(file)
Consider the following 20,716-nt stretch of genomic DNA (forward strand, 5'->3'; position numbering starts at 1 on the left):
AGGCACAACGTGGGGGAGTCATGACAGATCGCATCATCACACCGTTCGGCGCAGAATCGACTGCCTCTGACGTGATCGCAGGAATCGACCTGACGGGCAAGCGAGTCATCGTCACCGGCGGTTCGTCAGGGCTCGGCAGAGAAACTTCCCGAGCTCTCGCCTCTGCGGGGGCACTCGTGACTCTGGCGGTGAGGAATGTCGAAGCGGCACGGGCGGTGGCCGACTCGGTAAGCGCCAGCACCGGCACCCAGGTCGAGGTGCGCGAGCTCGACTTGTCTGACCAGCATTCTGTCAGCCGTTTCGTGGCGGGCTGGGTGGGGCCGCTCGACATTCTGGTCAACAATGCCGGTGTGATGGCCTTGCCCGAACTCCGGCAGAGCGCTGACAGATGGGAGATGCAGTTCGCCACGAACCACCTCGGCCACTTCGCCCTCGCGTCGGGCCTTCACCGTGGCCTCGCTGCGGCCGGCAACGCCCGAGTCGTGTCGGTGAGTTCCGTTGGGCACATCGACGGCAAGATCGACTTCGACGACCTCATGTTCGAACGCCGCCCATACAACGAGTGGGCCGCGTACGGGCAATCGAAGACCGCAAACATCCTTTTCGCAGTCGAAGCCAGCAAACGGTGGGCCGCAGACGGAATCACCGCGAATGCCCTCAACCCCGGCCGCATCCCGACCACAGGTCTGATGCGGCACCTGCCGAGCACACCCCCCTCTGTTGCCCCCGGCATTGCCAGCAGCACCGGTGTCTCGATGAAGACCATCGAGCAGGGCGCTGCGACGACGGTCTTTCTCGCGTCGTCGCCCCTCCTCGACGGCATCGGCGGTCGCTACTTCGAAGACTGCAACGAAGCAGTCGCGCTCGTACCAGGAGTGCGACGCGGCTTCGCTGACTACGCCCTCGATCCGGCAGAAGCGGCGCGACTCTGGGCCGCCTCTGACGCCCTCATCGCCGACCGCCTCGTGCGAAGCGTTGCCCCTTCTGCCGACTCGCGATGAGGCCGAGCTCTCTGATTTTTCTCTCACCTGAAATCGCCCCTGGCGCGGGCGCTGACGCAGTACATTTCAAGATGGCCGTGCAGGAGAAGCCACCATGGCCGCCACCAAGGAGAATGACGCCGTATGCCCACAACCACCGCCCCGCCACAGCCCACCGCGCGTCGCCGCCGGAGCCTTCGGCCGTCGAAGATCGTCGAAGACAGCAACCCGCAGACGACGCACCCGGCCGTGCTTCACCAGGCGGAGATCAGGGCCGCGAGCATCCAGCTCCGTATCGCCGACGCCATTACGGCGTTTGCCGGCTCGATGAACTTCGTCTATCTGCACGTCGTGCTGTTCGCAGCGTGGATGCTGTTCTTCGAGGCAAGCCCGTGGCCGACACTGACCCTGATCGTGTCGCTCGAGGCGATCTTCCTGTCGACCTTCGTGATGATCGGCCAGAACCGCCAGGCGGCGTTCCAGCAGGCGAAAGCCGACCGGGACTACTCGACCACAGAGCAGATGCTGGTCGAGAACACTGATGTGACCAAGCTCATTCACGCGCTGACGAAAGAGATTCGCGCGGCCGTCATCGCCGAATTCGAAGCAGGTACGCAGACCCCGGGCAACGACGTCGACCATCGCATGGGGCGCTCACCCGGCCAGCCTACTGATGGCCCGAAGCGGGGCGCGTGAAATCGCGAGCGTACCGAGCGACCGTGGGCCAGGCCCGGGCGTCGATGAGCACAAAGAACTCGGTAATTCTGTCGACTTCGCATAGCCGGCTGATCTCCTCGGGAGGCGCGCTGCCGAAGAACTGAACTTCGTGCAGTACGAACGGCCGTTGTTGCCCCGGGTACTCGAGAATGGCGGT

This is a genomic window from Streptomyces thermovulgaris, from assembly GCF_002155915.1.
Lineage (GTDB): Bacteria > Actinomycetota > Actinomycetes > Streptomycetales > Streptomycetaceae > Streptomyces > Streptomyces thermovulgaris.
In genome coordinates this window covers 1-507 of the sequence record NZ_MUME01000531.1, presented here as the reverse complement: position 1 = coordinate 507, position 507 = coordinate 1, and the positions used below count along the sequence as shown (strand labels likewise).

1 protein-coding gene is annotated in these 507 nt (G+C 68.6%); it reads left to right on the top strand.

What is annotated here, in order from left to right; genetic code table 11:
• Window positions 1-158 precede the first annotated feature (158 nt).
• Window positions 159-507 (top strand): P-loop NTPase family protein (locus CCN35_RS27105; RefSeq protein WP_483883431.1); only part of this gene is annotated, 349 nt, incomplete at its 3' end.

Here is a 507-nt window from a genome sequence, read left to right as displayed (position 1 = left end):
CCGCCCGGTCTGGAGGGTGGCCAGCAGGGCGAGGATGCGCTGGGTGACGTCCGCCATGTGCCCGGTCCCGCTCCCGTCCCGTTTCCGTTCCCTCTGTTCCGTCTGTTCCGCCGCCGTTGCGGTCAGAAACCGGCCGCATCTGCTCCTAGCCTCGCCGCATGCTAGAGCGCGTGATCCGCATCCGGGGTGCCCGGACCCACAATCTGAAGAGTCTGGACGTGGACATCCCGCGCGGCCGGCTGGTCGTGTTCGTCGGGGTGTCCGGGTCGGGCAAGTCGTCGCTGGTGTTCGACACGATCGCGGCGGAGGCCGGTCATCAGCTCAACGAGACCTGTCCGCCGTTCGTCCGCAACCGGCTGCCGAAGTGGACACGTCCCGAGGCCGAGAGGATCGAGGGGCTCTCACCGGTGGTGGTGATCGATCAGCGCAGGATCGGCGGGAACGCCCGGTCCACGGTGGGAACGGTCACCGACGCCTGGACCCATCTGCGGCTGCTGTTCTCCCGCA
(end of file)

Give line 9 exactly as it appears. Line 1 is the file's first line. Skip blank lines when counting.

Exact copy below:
• Window positions 159-507 (top strand): P-loop NTPase family protein (locus CCN35_RS27105; RefSeq protein WP_483883431.1); only part of this gene is annotated, 349 nt, incomplete at its 3' end.